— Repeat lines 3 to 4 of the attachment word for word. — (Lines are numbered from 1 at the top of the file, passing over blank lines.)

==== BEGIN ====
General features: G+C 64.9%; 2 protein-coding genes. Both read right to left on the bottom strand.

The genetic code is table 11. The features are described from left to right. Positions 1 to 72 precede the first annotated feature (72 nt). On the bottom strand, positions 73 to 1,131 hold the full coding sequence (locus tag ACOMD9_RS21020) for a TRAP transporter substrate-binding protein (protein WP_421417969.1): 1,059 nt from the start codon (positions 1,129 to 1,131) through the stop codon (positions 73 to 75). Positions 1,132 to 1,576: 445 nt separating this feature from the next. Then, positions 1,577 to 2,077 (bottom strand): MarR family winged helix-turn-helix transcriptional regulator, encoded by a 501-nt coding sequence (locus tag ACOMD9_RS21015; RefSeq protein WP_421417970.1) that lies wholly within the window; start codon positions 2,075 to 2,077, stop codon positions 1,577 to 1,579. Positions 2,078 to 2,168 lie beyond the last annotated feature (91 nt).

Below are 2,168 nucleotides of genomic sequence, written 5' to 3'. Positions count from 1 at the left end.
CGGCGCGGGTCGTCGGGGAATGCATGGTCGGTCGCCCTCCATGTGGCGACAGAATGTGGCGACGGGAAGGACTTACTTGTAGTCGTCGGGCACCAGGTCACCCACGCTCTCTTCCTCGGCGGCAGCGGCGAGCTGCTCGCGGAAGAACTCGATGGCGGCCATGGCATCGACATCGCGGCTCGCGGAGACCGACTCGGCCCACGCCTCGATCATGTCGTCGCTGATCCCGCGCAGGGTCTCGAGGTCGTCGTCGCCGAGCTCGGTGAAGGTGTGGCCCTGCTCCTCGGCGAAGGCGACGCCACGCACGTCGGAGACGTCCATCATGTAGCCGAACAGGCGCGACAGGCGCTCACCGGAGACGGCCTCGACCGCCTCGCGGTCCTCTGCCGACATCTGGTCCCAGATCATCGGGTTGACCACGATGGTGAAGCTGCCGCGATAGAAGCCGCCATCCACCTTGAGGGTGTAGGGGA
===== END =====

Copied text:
Below are 2,168 nucleotides of genomic sequence, written 5' to 3'. Positions count from 1 at the left end.
CGGCGCGGGTCGTCGGGGAATGCATGGTCGGTCGCCCTCCATGTGGCGACAGAATGTGGCGACGGGAAGGACTTACTTGTAGTCGTCGGGCACCAGGTCACCCACGCTCTCTTCCTCGGCGGCAGCGGCGAGCTGCTCGCGGAAGAACTCGATGGCGGCCATGGCATCGACATCGCGGCTCGCGGAGACCGACTCGGCCCACGCCTCGATCATGTCGTCGCTGATCCCGCGCAGGGTCTCGAGGTCGTCGTCGCCGAGCTCGGTGAAGGTGTGGCCCTGCTCCTCGGCGAAGGCGACGCCACGCACGTCGGAGACGTCCATCATGTAGCCGAACAGGCGCGACAGGCGCTCACCGGAGACGGCCTCGACCGCCTCGCGGTCCTCTGCCGACATCTGGTCCCAGATCATCGGGTTGACCACGATGGTGAAGCTGCCGCGATAGAAGCCGCCATCCACCTTGAGGGTGTAGGGGA